In an effort to ensure community safety, Governor Tina Kotek formally asked Oregon’s District Attorneys, along with Community Corrections Directors, for their assistance in determining if individuals convicted within their jurisdiction should have their commutations revoked. (Governor’s letter attached) The governor has the power to grant a lesser sentence than was imposed by a judge to any individual who has committed a crime. Governor Brown used this power in historic numbers to reduce hundreds of sentences resulting in the otherwise premature release of those individuals from prison. As the current Governor of Oregon, Tina Kotek has the authority and discretion to revoke a commutation that was previously granted by Governor Brown.
In response to the Governor’s request, Marion County District Attorney Paige Clarkson examined 138 individual defendants who had been prosecuted by the Marion County District Attorney’s office, sentenced by a Marion County Judge, and then subsequently had their sentences commuted by Governor Brown
. The analysis focused on any criminal involvement subsequent to receiving a commutation. As a result, District Attorney Clarkson has formally asked Governor Kotek to authorize the revocation of commutations received by 57 convicted individuals from Marion County.
In an effort to ensure that the requests for revocation were fair and just, District Attorney Clarkson’s staff exerted considerable time, effort, and resources to assess each commutation recipient on a case-by-case basis.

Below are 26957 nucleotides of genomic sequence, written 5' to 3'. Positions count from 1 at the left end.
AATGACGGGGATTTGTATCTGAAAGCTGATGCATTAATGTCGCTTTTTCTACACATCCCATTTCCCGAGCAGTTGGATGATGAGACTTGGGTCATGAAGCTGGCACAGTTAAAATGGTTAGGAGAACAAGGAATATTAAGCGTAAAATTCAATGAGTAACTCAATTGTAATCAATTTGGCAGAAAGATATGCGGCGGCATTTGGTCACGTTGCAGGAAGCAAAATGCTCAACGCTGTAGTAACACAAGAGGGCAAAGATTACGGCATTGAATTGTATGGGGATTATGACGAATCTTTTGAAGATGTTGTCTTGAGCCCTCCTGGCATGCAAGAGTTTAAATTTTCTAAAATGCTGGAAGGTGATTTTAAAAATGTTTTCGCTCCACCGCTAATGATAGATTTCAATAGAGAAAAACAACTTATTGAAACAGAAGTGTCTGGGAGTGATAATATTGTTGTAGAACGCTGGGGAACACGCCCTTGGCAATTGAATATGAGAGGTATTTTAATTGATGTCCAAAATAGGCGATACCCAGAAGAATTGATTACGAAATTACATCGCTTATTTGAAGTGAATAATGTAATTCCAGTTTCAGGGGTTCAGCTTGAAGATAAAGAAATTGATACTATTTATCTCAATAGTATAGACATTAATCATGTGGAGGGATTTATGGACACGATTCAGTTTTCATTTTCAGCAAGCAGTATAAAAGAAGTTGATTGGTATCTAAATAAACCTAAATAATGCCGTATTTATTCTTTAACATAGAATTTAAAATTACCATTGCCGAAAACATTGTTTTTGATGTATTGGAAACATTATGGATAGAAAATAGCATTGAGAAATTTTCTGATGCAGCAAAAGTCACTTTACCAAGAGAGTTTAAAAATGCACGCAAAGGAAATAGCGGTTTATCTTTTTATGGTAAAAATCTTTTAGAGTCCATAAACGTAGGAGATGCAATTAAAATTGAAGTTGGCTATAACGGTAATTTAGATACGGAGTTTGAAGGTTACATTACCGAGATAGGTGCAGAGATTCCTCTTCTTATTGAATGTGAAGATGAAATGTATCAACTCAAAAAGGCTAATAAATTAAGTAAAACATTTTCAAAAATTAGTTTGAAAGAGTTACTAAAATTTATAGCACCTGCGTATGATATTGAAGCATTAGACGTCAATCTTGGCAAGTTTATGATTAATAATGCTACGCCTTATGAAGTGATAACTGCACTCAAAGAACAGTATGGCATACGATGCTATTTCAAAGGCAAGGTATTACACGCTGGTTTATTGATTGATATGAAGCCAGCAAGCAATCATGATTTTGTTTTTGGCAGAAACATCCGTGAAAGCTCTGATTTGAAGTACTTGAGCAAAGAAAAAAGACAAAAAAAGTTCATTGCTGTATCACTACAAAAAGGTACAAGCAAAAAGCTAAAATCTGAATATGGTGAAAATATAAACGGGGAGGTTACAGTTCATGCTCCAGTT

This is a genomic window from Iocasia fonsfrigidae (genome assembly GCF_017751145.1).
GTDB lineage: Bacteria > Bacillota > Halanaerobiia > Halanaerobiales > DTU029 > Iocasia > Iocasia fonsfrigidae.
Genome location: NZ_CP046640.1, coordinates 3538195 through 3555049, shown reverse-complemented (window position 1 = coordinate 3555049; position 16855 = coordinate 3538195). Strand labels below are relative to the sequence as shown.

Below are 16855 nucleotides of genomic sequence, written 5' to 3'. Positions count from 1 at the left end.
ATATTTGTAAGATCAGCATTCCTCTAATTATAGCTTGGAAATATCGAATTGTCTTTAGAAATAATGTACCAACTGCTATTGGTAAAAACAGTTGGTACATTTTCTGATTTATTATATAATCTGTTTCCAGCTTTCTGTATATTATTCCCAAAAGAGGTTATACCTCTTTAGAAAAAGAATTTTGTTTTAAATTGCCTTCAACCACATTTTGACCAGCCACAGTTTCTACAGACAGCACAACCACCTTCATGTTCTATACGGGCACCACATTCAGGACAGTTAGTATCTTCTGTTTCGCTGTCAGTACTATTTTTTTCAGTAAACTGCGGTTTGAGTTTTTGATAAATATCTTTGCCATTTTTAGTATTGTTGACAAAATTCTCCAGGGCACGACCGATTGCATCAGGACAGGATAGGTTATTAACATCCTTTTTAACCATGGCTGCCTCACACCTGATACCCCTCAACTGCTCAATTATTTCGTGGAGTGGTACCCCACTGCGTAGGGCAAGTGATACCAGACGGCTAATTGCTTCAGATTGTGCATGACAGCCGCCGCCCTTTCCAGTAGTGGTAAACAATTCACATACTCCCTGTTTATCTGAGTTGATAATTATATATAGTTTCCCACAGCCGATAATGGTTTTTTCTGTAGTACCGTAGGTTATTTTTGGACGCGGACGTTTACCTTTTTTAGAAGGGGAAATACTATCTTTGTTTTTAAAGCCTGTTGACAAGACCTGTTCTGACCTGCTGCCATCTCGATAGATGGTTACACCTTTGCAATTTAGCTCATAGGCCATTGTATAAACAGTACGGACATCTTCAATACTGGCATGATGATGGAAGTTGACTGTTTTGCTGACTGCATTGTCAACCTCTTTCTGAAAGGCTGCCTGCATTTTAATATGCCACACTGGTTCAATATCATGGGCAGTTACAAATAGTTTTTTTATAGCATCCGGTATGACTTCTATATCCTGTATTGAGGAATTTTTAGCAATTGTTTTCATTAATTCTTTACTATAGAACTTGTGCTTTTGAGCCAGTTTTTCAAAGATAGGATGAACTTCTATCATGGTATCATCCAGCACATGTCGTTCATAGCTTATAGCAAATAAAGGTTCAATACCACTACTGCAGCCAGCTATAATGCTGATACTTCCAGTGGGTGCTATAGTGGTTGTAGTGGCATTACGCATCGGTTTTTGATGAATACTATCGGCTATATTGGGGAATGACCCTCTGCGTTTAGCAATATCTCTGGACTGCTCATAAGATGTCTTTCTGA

In summary, District Attorney Clarkson’s analysis found, as follows:
(1) 11 of the 138 persons with Marion County commutations have victimized others by committing various person felonies and/or misdemeanors.
(2) An additional 28 are currently wanted for crimes and violations or have already been convicted of a non-person crime since their grant of commutation and release from prison.
(3) Two are currently serving prison sentences for felonies committed after their release but do not appear to have had their clemency revoked.
(4) One is currently awaiting trial for Murder in the Second Degree with a firearm committed within only one year of Governor Brown’s release.
District Attorney Clarkson thanks Governor Kotek for her shared desire in keeping Oregon a safe place to live. For Clarkson, “Public safety should be a priority for every leader in our state. We must remain committed to a process of justice that keeps that goal at the forefront. Our review of these commutations is evidence that prior decisions lost sight of that. With this request to our Governor, we ask that previous missteps be remedied.”
In her letter to Oregon’s District Attorneys and Community Corrections Directors, Governor Kotek stated, “If I believe someone is violating their conditions of release or supervision and revocation is warranted, I will not hesitate to use my authority and discretion as Governor to revoke their commutation.” The Marion County District Attorney’s Office has submitted its formal revocation requests along with detailed supporting documentation to the Governor’s Office. Governor Kotek’s office has responded that they will review these requests.
Source: Marion County District Attorney